Another key thing to notice is that the "OneTimeSceneInitialization" event is setup before the "Run" call is made. The "Run" function call launches the game, we don't come out of that call until the app is shutting down. If you fail to tap the "OneTimeSceneInitialization" prior to calling "Run", your application will never receive the callback. Or rather it will receive the callback, but before you've setup the function to handle it.
Also notice that the "DarkStrideToolbox.RenderMode.TwoD" being passed into the engine. Right now this only serves to tell the particle system how to render. All of the other functions that are affected by "2D vs. 3D", already know the mode your using, usually by the function called. (for example you call Render2DTexture and Render3DTexture).
static void Main()
using( frmMain oApp = new frmMain() )
oApp.DSGameEngine = new DSGameEngine( oApp,DarkStrideToolbox.RenderMode.TwoD,false );
oApp.DSGameEngine.OneTimeSceneInitialization += new EventHandler( oApp.OneTimeSceneInit );
oApp.DSGameEngine.Render += new EventHandler( oApp.Render );
oApp.DSGameEngine.FrameMove += new EventHandler( oApp.FrameMove );
catch( System.Exception oEx )
DSMisc.ShowErrors( new System.Exception( "MetalMarines.frmMain.Main Failed.",oEx ) );
Step 5.) One time initialization of "stuff"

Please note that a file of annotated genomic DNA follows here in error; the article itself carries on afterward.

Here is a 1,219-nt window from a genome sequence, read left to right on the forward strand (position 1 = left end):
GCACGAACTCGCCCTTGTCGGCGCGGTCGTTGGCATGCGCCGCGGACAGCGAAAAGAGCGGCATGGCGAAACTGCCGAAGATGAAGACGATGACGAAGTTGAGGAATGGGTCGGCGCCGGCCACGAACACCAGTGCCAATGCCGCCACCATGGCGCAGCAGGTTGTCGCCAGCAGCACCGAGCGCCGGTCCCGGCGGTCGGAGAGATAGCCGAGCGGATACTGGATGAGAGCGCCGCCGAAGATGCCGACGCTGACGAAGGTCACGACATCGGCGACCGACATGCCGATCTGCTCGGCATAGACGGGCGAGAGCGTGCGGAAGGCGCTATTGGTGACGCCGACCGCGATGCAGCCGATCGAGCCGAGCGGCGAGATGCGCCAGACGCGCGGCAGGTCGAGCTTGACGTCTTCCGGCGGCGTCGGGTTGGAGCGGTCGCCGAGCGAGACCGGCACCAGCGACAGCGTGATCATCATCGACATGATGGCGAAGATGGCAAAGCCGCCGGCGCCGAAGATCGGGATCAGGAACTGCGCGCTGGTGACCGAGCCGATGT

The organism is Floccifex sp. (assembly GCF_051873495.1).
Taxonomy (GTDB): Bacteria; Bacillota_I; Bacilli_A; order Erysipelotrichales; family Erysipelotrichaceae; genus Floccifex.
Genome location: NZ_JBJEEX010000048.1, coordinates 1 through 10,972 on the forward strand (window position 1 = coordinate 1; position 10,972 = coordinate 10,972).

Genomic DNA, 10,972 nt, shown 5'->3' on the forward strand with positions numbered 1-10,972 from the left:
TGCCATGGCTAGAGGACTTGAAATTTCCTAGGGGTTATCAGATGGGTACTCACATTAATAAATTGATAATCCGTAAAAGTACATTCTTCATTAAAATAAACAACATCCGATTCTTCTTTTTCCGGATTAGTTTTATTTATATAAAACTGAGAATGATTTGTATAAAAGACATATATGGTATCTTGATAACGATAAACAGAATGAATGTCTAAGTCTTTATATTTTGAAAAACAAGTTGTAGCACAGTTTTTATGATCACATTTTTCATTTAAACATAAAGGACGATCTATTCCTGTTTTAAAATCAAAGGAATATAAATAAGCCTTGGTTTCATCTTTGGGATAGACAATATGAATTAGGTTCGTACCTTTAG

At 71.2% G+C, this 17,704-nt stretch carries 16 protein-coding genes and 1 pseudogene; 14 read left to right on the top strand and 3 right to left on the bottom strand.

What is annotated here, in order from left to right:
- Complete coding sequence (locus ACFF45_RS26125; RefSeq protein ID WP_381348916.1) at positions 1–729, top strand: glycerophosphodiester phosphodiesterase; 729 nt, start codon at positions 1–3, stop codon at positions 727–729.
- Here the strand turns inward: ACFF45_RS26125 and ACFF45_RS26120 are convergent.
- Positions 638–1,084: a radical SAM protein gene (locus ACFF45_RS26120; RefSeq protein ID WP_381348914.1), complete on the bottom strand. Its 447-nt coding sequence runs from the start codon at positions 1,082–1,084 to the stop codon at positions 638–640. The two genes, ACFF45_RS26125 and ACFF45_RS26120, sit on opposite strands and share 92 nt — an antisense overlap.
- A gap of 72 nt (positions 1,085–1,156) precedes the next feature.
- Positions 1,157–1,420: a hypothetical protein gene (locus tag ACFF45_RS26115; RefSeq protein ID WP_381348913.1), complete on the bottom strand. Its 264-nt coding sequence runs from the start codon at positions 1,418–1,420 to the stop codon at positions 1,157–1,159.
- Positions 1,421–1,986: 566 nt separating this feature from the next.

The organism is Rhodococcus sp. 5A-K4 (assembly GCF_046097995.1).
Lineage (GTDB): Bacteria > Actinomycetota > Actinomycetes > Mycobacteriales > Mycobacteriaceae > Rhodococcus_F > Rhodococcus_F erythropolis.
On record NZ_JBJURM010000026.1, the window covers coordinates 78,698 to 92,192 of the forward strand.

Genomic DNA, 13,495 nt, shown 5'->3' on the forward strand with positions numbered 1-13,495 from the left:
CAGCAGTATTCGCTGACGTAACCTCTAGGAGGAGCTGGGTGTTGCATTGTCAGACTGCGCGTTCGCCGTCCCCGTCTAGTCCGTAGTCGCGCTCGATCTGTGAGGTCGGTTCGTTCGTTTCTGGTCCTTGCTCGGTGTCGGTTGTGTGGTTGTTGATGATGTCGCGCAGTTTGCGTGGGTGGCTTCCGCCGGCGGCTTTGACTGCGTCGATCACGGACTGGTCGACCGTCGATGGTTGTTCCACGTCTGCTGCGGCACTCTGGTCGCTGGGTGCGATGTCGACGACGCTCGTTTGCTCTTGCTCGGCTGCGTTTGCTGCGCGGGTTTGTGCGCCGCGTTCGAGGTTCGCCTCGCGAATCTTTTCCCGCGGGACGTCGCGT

The purpose of this call is to allow the user to define any basic initilization actions. For example this is where you could load in any graphics you need or setup any initial menus. This function is called only once, after the DirectX 3D Device is created and initialized.
//This call is made once, once the device has been created
public void OneTimeSceneInitialization(object sender, System.EventArgs e)
Step 6.) Lights, Camera, ACTION!
The "FrameMove" callback is made once per frame. It is used for moving the game forward in time. The event arguments contain the elapsed (Since last "FrameMove" call) as well as application time. This function is where you can apply your velocity to a ship in motion, advance the explosion of its missile or pop new objects into the game world. The very next thing done after a "FrameMove" is a "Render". Why not put all your frame motion code in the "Render" callback you ask? You could, it would have no impact on the game. But this is a more logical breakout... at least in my world.
private void FrameMove(object sender, System.EventArgs e)
DSGameEngineArgs oArgs = (DSGameEngineArgs)e;
Step 7.) Draw it, draw it all!
This function is called once per frame, the call is the entry point for all rendering. This function sets up render states, clears the viewport, and renders the scene. Just after this callback is made, the mouse is rendered (if the setting to render the mouse is set to true). This ensures the mouse is always drawn on top of all other animation.
private void Render(object sender, System.EventArgs e)
m_oGameEngine.RenderText( 0,0,System.Drawing.Color.White,m_oGameEngine.FrameStats );